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By Shaina Gerber, Biology of Animals
Advisor: Patrick Guerra
Presentation ID: PM_ATRIUM25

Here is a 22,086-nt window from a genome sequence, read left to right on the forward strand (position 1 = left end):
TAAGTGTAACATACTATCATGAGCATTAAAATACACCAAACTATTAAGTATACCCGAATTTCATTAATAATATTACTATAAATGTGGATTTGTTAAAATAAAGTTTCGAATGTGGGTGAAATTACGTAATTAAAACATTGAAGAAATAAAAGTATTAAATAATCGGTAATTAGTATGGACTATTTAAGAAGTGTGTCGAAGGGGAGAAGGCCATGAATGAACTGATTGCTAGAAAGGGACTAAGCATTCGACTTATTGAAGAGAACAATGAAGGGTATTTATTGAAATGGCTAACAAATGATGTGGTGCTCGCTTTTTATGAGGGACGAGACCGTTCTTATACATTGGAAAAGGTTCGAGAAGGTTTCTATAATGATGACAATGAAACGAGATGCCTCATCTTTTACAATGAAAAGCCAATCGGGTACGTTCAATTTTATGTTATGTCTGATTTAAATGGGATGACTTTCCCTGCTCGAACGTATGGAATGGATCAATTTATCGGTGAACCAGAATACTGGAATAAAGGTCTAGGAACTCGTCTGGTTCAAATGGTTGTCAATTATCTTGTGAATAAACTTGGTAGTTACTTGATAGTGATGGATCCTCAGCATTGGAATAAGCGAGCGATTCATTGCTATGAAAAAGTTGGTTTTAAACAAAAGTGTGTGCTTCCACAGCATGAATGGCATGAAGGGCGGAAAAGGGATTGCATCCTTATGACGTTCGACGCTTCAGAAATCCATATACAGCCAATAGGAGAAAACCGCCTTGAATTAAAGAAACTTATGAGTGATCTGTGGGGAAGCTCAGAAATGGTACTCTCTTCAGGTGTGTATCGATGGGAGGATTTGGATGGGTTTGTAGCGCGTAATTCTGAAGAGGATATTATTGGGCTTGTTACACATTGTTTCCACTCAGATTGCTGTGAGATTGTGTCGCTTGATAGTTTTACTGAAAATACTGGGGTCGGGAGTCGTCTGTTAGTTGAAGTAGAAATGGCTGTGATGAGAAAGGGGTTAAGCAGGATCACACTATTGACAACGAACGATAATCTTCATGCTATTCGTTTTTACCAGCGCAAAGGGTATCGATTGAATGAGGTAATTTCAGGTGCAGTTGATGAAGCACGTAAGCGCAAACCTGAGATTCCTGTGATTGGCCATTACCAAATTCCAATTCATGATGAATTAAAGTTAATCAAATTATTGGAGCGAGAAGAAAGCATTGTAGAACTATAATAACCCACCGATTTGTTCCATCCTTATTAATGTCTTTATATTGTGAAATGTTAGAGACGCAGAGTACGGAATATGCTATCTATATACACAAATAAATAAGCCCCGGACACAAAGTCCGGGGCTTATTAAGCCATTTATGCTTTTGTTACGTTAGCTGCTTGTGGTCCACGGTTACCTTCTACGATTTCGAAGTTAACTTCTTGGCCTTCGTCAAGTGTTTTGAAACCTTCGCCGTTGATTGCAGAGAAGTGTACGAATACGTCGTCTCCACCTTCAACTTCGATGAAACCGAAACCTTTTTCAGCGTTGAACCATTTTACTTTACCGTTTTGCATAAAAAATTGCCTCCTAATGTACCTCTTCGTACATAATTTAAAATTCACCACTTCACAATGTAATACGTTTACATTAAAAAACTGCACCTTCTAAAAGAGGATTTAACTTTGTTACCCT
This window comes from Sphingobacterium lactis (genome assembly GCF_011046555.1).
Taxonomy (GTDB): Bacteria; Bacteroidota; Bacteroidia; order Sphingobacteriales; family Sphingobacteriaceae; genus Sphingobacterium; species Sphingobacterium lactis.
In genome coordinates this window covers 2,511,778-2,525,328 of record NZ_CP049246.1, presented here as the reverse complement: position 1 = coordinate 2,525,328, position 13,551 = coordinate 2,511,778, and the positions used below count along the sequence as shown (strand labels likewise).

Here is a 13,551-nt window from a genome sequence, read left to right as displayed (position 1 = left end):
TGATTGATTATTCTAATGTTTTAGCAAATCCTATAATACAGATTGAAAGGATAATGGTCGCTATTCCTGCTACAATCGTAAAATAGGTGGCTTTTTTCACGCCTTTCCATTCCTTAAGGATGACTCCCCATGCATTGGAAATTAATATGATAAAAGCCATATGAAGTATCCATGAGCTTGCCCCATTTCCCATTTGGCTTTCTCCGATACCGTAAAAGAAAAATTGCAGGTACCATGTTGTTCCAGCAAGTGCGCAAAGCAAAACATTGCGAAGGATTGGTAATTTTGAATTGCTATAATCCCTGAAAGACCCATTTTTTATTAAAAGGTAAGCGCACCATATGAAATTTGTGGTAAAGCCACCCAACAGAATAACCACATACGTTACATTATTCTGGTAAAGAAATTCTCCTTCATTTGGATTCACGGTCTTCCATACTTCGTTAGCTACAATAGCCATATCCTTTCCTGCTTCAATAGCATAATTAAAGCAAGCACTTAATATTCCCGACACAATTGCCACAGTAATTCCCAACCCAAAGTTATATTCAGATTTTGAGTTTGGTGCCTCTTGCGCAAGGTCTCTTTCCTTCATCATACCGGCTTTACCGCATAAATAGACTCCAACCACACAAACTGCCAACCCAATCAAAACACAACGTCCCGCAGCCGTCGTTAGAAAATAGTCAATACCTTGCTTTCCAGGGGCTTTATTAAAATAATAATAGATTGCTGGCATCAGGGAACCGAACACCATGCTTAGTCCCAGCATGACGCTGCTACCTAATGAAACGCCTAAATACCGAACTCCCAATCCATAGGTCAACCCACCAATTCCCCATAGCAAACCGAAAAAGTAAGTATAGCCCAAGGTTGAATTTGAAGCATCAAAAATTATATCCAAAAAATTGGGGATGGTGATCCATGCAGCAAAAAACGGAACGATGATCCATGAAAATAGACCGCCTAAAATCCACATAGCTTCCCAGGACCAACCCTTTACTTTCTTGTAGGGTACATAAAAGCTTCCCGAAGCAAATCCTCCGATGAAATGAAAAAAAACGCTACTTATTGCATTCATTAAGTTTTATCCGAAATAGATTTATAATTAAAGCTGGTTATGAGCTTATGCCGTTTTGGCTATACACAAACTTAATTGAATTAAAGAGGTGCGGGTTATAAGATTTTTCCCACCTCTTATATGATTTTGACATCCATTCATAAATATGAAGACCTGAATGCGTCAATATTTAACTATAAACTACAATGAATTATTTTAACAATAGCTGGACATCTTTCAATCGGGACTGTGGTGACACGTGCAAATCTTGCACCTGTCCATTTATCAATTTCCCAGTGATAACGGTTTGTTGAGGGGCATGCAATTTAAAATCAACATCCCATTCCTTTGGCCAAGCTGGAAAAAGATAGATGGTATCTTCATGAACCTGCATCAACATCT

Abstract: The Eastern North American monarch butterfly (Danaus plexippus) performs a long-distance migration during the fall, during which individuals fly southwards to overwintering sites in Mexico from the eastern US and southern Canada. Migrant monarchs utilize the sun as a visual cue that allows them to fly with the proper southwards flight orientation during the fall. For instance, migrants employ a time-compensated sun compass for flight directionality, using the azimuth angle of the sun as a parameter. Monarchs, however, might also use other parameters of the sun to facilitate their migration. For example, the sun's elevation angle (the sun's apparent altitude in the sky) changes during the fall season (i.e., decreases over time), and therefore can serve as a cue that either initiates, terminates, or both, the migration. To examine this possibility, we examined if there were any correlations between monarch sightings during the fall (2010-2017 fall seasons), with the onset of monarch migration and for their arrival in Mexico. Here, monarch sightings serve as a proxy for the overall progression of the fall monarch migration in Eastern North America.